Inside HOKIE SPORTS | Vol. 15 No. 3 | December 2022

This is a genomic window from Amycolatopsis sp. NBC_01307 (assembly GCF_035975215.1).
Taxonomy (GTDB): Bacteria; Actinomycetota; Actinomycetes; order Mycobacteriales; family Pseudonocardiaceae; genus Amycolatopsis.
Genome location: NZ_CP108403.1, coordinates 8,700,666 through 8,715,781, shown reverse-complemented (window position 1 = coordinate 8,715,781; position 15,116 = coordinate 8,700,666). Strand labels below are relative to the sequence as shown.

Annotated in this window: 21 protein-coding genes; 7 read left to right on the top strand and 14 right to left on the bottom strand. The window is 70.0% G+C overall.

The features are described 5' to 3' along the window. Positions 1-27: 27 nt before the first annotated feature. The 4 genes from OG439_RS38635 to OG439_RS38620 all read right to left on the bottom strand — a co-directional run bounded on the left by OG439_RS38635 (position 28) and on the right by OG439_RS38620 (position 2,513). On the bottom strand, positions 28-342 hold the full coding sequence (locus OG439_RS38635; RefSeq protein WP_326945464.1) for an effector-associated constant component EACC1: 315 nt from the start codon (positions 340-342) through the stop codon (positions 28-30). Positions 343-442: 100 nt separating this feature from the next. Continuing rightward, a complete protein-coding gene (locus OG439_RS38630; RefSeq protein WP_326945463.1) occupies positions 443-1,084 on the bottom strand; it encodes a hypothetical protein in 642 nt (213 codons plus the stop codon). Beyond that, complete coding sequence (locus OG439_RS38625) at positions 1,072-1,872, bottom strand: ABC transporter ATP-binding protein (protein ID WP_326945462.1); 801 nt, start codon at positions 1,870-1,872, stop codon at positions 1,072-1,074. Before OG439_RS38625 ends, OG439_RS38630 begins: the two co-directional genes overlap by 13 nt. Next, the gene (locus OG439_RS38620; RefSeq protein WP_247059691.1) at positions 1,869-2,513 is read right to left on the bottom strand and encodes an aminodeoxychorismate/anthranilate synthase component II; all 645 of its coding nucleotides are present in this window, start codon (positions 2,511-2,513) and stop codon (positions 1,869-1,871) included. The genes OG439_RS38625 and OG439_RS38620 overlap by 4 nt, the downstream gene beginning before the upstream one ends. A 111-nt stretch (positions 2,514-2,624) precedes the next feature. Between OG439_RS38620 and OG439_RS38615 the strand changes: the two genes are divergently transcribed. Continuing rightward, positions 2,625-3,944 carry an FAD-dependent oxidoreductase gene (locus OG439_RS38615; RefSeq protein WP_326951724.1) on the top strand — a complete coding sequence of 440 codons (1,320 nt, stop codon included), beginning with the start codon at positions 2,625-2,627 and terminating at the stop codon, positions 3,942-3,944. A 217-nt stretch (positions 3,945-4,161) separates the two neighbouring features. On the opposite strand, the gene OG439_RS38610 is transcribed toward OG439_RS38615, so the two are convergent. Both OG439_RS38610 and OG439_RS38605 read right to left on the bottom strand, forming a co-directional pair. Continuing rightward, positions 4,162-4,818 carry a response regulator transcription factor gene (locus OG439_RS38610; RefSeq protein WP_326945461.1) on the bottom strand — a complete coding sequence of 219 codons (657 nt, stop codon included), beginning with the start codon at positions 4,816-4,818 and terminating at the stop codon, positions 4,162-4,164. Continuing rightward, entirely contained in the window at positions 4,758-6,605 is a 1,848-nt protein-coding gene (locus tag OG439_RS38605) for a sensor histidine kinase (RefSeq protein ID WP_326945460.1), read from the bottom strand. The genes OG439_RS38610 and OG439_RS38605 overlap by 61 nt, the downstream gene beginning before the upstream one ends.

8 Inside Hokie Sports The Story of the Year for Virginia Tech football? The Team’s Passionate Fan Base. By Bill Roth Clearly, the 2022 football season wasn’t as successful as Virginia Tech fans would’ve liked. The Hokies endured a 3-8 season during a time of historic transition in the program. But despite the on-field struggles, Virginia Tech fans continued to pack Lane Stadium, a feat that now appears to be the true story of the year for Tech’s program. For the season, the Hokies averaged 64,387 fans per game, and their season long capacity was at 98.06-percent. Those figures rank 3rd in the ACC and 23rd nationally. (Of note: those rankings would’ve been higher had the Virginia Tech-Virginia game been played. Tech would’ve ranked 2nd in the ACC behind only Clemson.) The following factoid might make ya cringe, yet give you hope: Only two teams in the country lost eight games in 2022 yet averaged over 60,000 fans per game: Nebraska (86,637) and Virginia Tech. While that’s not a list anyone in Blacksburg (or Lincoln) wants to make, those numbers are indicative of the tremendous passion Virginia Tech fans have for their team, even during a season in which the onfield results were underwhelming. It also reflects creative marketing campaigns from Tech athletics what proved to be winners for Hokie fans. Student attendance is as good as anyone in the ACC. One look at Lane Stadium’s south endzone or the upper east stands during the 2022 season was proof of that. Also this past season, new packages for the Upper South Endzone saw that area sell out for all six home games. Perhaps most notably, community engagement campaigns through group ticket programs led to over 8,000 tickets sold to groups throughout Virginia and over 1,500 tickets for Troops to Veterans. The net result? Lane Stadium rocked again in ’22 as if the Hokies were in the CFB Playoff hunt. “We’re building it to be sustainable, and hopefully so it can withstand a downward trend in the wins column,” Senior Associate Athletics Director Brad Wurthman told me. “Nearly 20-percent of all fans are single-game buyers now in Lane. That number used to be 0-percent. It’s awesome to see because it builds the pipeline.” New people were exposed to the Lane Stadium experience this season. First-time visitors bought-into the culture of fan participation at the Home of the Hokies. “I’ve been so impressed with Hokie Nation this season,” ACC Network analyst Eric Mac Lain told me. “No matter the circumstances, those passionate fans have brought it every game.” The circumstances? Of course, are losing games. That Lane Stadium is loud and crazy and fans are jumping around, singing and making an impact is nothing new. But for this to happen week-after-week during a 3-8 season? “Virginia Tech is one of my favorite places the ACC Huddle has visited,” Mac Lain said. “When Lane Stadium is rocking it’s one of the toughest environments in all of college football.” It’s a top selling point for Tech coach Brent Pry: “That stadium and those crowds are a big, big positive for our team,” Pry said. “When you come down that tunnel and see and hear that crowd, that’s motivating. “When you have a bunch of recruits in town, that’s the environment they want to play in.” “For me, the message to recruits is this: Here is a team that’s in a transition year and struggling to get wins, and look how we’re packin’ them in. Imagine when we get this thing rollin’ what it’s going to look like.” When long-time Virginia Tech fans talk about amazing crowds at Lane Stadium, they often talk about the primetime games in the 90’s. Thursday games against Clemson and WVU. Or the Miami game when Tech ended the ‘Canes 31-game winning streak. But in a way, two games this season stand-out among the most notable crowds ever at Lane. The home games against Wofford and Georgia Tech. Why? The Wofford game on September 17 was played at 11 a.m. which was the earliest kickoff in school history. And even though the opponent was an FCS team with a 12-game losing streak, Lane was packed. An hour before kickoff at 10 a.m., the student section was full, which was remarkable for typically sleepy college kids. The Georgia Tech game on November 5 was played in foggy, rainy, miserable conditions, yet Lane was packed again with over 60,000 fans. The Hokies were 2-6, sheets of rain were cascading in front of the stadium lights, and yet the place was jammed. And loud. Could any other fan base in the ACC do that? It’s easy to pack a stadium when the team is great, chasing a league title, and in the playoff hunt. But when a team is struggling, enduring its third straight losing season and the weather is miserable? At Virginia Tech in 2022, it didn’t matter. The fans came anyway. And participated. Television networks love live theatre. And Lane Stadium provides that theatre each week which makes it even more valuable for ACC media partner ESPN for the 2023 season. This fall, ABC/ESPN loses the Big Ten rights, opening attractive windows for ACC games on the Disney networks. That, of course, will change in 2024 when ESPN gets the SEC exclusively and Texas and Oklahoma join that conference. But in 2023, the Hokies have the chance to show off their ‘theatre’ in a big way. Attendance figures and packed stadiums resonate with sponsors too. There are plenty of teams with winning records that can’t match Virginia Tech attendance figures or fan interest. That sponsor interest drives revenue for the entire athletics department. And of course sponsor interest drives NIL participation. That has a positive impact on the entire program as well. So when the on-field results turn in the Hokies’ favor, the place will be even more special for fans and players alike. Oddly, I recalled visiting with former Vanderbilt and UAB head coach Watson Brown about playing games in Blacksburg. His teams lost to Tech 18-0 in 1989 and then 37-0 in 1997 in Blacksburg. When the Hokies visited Birmingham in 1998 and shut them out for the third straight time 41-0, coach mentioned “It’s was never (Lane) stadium, it’s those dudes on defense that caused us problems.” In 1999 at Lane, Brown and his Blazers finally did score, but the Hokies won anyway 31-10. That day, Tech held UAB to just 63 total yards for the entire game after which Brown joked that “at least we scored,” and credited the crowd for several false start penalties that day. UAB had 10 penalties on the day. It’s a note to recall because a crowd and the team can work together. Home field advantages are real, and Lane can be intimidating. If you have a top-10 team full of NFL dudes, that makes it even better, right? Regardless, the crowd will be critical for Tech in 2023 if the Hokies are going to reach the level of success they want. The ’23 schedule is significantly tougher than ’22 with Purdue, Pitt, Syracuse, N.C. State, and Wake Forest visiting Blacksburg. Those are all winning programs as we know. On the field, 2022 was not a season to remember. But in the stands, it certainly was.